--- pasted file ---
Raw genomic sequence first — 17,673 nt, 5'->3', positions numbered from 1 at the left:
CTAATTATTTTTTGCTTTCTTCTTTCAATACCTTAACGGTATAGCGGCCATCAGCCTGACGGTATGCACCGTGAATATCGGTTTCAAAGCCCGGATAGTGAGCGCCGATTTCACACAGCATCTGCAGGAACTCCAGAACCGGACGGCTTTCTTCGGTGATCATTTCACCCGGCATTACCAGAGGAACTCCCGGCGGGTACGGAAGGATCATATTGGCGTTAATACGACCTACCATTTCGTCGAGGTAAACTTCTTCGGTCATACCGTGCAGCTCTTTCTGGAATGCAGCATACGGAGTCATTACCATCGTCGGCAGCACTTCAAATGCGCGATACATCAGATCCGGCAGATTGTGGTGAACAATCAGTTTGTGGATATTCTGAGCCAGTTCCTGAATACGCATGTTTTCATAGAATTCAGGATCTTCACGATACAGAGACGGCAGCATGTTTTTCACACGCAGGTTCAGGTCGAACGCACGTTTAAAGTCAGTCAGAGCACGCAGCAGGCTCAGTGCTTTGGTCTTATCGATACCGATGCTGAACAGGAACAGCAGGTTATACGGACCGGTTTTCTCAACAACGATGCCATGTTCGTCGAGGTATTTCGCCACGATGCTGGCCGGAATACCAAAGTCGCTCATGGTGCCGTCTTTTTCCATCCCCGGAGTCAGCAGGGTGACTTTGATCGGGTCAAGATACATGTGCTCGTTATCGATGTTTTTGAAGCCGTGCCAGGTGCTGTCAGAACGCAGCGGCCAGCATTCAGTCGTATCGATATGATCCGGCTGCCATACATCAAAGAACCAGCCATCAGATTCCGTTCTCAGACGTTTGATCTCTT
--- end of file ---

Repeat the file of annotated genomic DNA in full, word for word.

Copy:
Raw genomic sequence first — 17,673 nt, 5'->3', positions numbered from 1 at the left:
CTAATTATTTTTTGCTTTCTTCTTTCAATACCTTAACGGTATAGCGGCCATCAGCCTGACGGTATGCACCGTGAATATCGGTTTCAAAGCCCGGATAGTGAGCGCCGATTTCACACAGCATCTGCAGGAACTCCAGAACCGGACGGCTTTCTTCGGTGATCATTTCACCCGGCATTACCAGAGGAACTCCCGGCGGGTACGGAAGGATCATATTGGCGTTAATACGACCTACCATTTCGTCGAGGTAAACTTCTTCGGTCATACCGTGCAGCTCTTTCTGGAATGCAGCATACGGAGTCATTACCATCGTCGGCAGCACTTCAAATGCGCGATACATCAGATCCGGCAGATTGTGGTGAACAATCAGTTTGTGGATATTCTGAGCCAGTTCCTGAATACGCATGTTTTCATAGAATTCAGGATCTTCACGATACAGAGACGGCAGCATGTTTTTCACACGCAGGTTCAGGTCGAACGCACGTTTAAAGTCAGTCAGAGCACGCAGCAGGCTCAGTGCTTTGGTCTTATCGATACCGATGCTGAACAGGAACAGCAGGTTATACGGACCGGTTTTCTCAACAACGATGCCATGTTCGTCGAGGTATTTCGCCACGATGCTGGCCGGAATACCAAAGTCGCTCATGGTGCCGTCTTTTTCCATCCCCGGAGTCAGCAGGGTGACTTTGATCGGGTCAAGATACATGTGCTCGTTATCGATGTTTTTGAAGCCGTGCCAGGTGCTGTCAGAACGCAGCGGCCAGCATTCAGTCGTATCGATATGATCCGGCTGCCATACATCAAAGAACCAGCCATCAGATTCCGTTCTCAGACGTTTGATCTCTT